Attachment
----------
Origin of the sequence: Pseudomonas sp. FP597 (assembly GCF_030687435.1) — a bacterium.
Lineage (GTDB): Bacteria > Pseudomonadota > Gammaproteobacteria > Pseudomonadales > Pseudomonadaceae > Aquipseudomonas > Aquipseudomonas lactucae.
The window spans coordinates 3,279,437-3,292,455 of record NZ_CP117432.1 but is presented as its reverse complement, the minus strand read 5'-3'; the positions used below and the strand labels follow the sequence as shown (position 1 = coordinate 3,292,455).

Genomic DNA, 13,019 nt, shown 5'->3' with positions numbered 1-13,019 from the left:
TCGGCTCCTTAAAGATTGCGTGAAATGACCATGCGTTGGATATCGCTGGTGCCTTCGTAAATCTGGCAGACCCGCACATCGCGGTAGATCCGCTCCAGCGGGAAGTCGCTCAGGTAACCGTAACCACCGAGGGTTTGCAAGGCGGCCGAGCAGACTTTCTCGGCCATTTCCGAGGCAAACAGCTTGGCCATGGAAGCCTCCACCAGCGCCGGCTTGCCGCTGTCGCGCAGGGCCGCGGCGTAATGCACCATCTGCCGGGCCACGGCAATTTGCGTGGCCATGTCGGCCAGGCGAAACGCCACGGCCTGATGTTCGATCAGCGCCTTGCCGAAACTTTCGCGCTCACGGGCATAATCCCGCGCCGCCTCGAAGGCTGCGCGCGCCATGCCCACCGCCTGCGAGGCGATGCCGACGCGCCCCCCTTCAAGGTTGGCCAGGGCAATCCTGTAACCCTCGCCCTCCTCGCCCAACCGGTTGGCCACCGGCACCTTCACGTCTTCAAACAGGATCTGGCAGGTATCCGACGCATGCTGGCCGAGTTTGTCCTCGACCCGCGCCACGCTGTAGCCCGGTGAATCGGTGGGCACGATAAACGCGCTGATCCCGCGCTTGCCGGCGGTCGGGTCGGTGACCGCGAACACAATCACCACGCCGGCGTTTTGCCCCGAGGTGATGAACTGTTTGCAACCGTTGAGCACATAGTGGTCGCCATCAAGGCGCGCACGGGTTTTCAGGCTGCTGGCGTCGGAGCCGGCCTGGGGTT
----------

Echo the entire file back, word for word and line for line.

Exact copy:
Origin of the sequence: Pseudomonas sp. FP597 (assembly GCF_030687435.1) — a bacterium.
Lineage (GTDB): Bacteria > Pseudomonadota > Gammaproteobacteria > Pseudomonadales > Pseudomonadaceae > Aquipseudomonas > Aquipseudomonas lactucae.
The window spans coordinates 3,279,437-3,292,455 of record NZ_CP117432.1 but is presented as its reverse complement, the minus strand read 5'-3'; the positions used below and the strand labels follow the sequence as shown (position 1 = coordinate 3,292,455).

Genomic DNA, 13,019 nt, shown 5'->3' with positions numbered 1-13,019 from the left:
TCGGCTCCTTAAAGATTGCGTGAAATGACCATGCGTTGGATATCGCTGGTGCCTTCGTAAATCTGGCAGACCCGCACATCGCGGTAGATCCGCTCCAGCGGGAAGTCGCTCAGGTAACCGTAACCACCGAGGGTTTGCAAGGCGGCCGAGCAGACTTTCTCGGCCATTTCCGAGGCAAACAGCTTGGCCATGGAAGCCTCCACCAGCGCCGGCTTGCCGCTGTCGCGCAGGGCCGCGGCGTAATGCACCATCTGCCGGGCCACGGCAATTTGCGTGGCCATGTCGGCCAGGCGAAACGCCACGGCCTGATGTTCGATCAGCGCCTTGCCGAAACTTTCGCGCTCACGGGCATAATCCCGCGCCGCCTCGAAGGCTGCGCGCGCCATGCCCACCGCCTGCGAGGCGATGCCGACGCGCCCCCCTTCAAGGTTGGCCAGGGCAATCCTGTAACCCTCGCCCTCCTCGCCCAACCGGTTGGCCACCGGCACCTTCACGTCTTCAAACAGGATCTGGCAGGTATCCGACGCATGCTGGCCGAGTTTGTCCTCGACCCGCGCCACGCTGTAGCCCGGTGAATCGGTGGGCACGATAAACGCGCTGATCCCGCGCTTGCCGGCGGTCGGGTCGGTGACCGCGAACACAATCACCACGCCGGCGTTTTGCCCCGAGGTGATGAACTGTTTGCAACCGTTGAGCACATAGTGGTCGCCATCAAGGCGCGCACGGGTTTTCAGGCTGCTGGCGTCGGAGCCGGCCTGGGGTT